If you’re unhappy at work, there are a few points to examine. Here’s why you might be so dissatisfied with your job.

Is It Me or Is it the Job?

As a coach, I often hear people complain about their job situation. Many people have told me that they’re miserable at work. But what does that really mean?


Underneath that misery could often be feelings of frustration, anger, hurt, and even boredom. It turns out we feel more satisfied when we’re challenged.


When we’re just going through the motions, trying to make it through the day, it might be time for a step back.

The first question is—does work have to be miserable? After all, it’s called work, not fun, right? Absolutely not! I’ve worked with hundreds of people who were satisfied, stimulated, and purpose-driven in their work. They had fulfilling job experiences, whether they were a CEO, an entry-level intern, or serving up coffee behind a counter.

4 Reasons Why We’re Miserable at Work

When we look at our mindset, we can often turn those feelings of being miserable at work into feelings of fulfillment, growth, and betterment. Are we getting in the way of our career satisfaction? Here are a few reasons we might feel miserable at work.

1. You’re Not Taking Personal Responsibility for Your Own Happiness

We are all responsible for our own actions. But what does personal responsibility at work mean?

Taking personal responsibility is the act of declaring: “I determine how I react to the world. I am responsible for my own self-care. I don’t expect others to take care of me, AND I take responsibility for my emotional responses.” In our work life, we could also add, “I’m personally responsible for giving work my all, every day.”


When we feel miserable at work, we should ask ourselves if we’re really pushing ourselves. Have we become stagnant in our work? Are we learning and growing with new challenges? If not, how can we take personal responsibility to ask for more challenging, engaging tasks?


When we don’t take personal responsibility, we enter a state of victimhood. We get stuck in a drama triangle, where we’re the helpless victim. We stop analyzing our situation and making choices to become more effective and happier. Instead, we are disempowered, in a hole of our own unhappiness. We’re blaming others for our problems without doing our part to improve our situation.

It turns out that people who are unhappy at work are often the same people with the least to do. Boredom is anger turned inward. When people take that attitude to work, they aren’t set up for success. They’re spinning their tires on the ice rather than moving forward and accomplishing tasks. When we face challenges and complete a task for the day, we feel accomplished and excited. These achievements lead to pride, joy, and job satisfaction.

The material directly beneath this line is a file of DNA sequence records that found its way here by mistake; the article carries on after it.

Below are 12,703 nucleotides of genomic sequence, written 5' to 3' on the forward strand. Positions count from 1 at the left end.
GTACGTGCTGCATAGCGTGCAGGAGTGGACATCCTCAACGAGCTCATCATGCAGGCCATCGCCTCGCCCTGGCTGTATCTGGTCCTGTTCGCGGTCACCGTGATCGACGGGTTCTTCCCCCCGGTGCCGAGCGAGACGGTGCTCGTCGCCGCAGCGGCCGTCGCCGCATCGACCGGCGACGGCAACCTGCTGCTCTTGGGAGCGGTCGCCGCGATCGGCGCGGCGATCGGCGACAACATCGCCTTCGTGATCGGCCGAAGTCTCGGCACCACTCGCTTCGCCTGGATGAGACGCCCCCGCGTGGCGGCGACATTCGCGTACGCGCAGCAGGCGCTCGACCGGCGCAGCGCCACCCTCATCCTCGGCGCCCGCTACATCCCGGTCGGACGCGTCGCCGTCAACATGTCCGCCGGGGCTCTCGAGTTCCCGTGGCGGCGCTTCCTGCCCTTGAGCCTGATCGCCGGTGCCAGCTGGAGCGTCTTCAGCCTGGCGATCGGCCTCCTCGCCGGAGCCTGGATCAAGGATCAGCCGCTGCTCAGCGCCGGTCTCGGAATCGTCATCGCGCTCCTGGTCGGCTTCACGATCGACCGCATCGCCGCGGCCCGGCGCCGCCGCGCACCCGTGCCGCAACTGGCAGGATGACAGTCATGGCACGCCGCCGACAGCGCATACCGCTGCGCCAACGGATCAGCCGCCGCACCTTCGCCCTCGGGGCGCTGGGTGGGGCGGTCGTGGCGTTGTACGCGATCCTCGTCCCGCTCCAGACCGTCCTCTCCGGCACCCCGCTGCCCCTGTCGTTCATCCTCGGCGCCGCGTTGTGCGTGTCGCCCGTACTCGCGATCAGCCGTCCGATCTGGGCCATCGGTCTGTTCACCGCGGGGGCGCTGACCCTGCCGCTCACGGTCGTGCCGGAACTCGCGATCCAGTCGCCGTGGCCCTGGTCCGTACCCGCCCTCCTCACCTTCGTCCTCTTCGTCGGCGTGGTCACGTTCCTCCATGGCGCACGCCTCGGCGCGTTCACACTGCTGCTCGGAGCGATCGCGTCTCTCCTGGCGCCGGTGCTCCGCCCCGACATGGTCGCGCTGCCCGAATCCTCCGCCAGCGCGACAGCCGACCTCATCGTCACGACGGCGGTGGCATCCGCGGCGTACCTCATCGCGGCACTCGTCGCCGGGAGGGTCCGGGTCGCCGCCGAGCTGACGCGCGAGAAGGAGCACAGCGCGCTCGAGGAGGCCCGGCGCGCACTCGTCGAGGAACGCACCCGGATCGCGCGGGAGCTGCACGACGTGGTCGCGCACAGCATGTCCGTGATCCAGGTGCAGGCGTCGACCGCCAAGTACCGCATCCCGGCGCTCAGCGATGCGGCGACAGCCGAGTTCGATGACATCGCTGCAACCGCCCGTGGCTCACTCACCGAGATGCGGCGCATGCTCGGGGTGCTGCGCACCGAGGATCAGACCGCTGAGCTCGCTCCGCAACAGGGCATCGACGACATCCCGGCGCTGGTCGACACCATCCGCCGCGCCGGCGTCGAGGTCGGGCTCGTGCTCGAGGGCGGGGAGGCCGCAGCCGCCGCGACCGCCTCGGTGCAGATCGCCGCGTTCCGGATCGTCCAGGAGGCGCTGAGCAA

Personal responsibility is about understanding that we each own our emotions and reactions at all times. We can make work a fun game or see it as drudgery. For example, I once hired an acquaintance and two temps to help with an envelope-stuffing project. The work was monotonous, but the acquaintance would stuff 300 envelopes at a time. When he finished his goal, he’d reward himself with a quick walk outside or a snack. Then he’d come back a get right back to work.

On the other hand, the temps viewed the task as dull and frustrating. My acquaintance ended up stuffing more envelopes than the two temps combined. He was much happier too. He didn’t complain or blame the task. Instead, he got to work and turned it into a game.

If we want more satisfaction at work, we must start to shift our perspective about what’s “fun.” How can we set a goal and work towards it? Setting a timer, creating a milestone, or seeing how efficiently we can complete a task can make the time pass quickly and leave us feeling satisfied.

2. You Have Authority Issues

When we were kids, we may have heard that we had a problem with authority. It happens to many people, me included. Like many of our childhood memories and ideas, our pushback and rebellious streak can continue to manifest in adulthood.


But just because our boss is bossy (or even a jerk—and they are out there), it doesn’t mean we need to be unhappy. We need to look at how we’re reacting and get honest with ourselves.